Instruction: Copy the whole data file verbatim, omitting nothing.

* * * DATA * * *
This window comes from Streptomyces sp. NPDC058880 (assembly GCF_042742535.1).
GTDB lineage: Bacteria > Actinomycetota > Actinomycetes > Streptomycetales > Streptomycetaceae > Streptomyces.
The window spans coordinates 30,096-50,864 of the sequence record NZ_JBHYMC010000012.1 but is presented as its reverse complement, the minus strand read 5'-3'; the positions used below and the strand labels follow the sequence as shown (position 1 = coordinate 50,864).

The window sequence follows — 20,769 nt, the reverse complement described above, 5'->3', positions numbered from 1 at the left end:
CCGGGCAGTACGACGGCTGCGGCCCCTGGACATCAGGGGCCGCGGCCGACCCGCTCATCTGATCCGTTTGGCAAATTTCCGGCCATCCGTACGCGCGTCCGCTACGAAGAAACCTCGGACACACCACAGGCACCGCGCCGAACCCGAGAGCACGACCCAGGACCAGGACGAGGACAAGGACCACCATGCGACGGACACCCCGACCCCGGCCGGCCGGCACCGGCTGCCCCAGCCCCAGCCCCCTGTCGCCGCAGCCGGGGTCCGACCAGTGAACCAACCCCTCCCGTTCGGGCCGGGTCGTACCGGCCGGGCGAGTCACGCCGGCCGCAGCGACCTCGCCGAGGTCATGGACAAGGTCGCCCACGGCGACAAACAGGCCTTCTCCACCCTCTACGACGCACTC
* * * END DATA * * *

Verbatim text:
This window comes from Streptomyces sp. NPDC058880 (assembly GCF_042742535.1).
GTDB lineage: Bacteria > Actinomycetota > Actinomycetes > Streptomycetales > Streptomycetaceae > Streptomyces.
The window spans coordinates 30,096-50,864 of the sequence record NZ_JBHYMC010000012.1 but is presented as its reverse complement, the minus strand read 5'-3'; the positions used below and the strand labels follow the sequence as shown (position 1 = coordinate 50,864).

The window sequence follows — 20,769 nt, the reverse complement described above, 5'->3', positions numbered from 1 at the left end:
CCGGGCAGTACGACGGCTGCGGCCCCTGGACATCAGGGGCCGCGGCCGACCCGCTCATCTGATCCGTTTGGCAAATTTCCGGCCATCCGTACGCGCGTCCGCTACGAAGAAACCTCGGACACACCACAGGCACCGCGCCGAACCCGAGAGCACGACCCAGGACCAGGACGAGGACAAGGACCACCATGCGACGGACACCCCGACCCCGGCCGGCCGGCACCGGCTGCCCCAGCCCCAGCCCCCTGTCGCCGCAGCCGGGGTCCGACCAGTGAACCAACCCCTCCCGTTCGGGCCGGGTCGTACCGGCCGGGCGAGTCACGCCGGCCGCAGCGACCTCGCCGAGGTCATGGACAAGGTCGCCCACGGCGACAAACAGGCCTTCTCCACCCTCTACGACGCACTC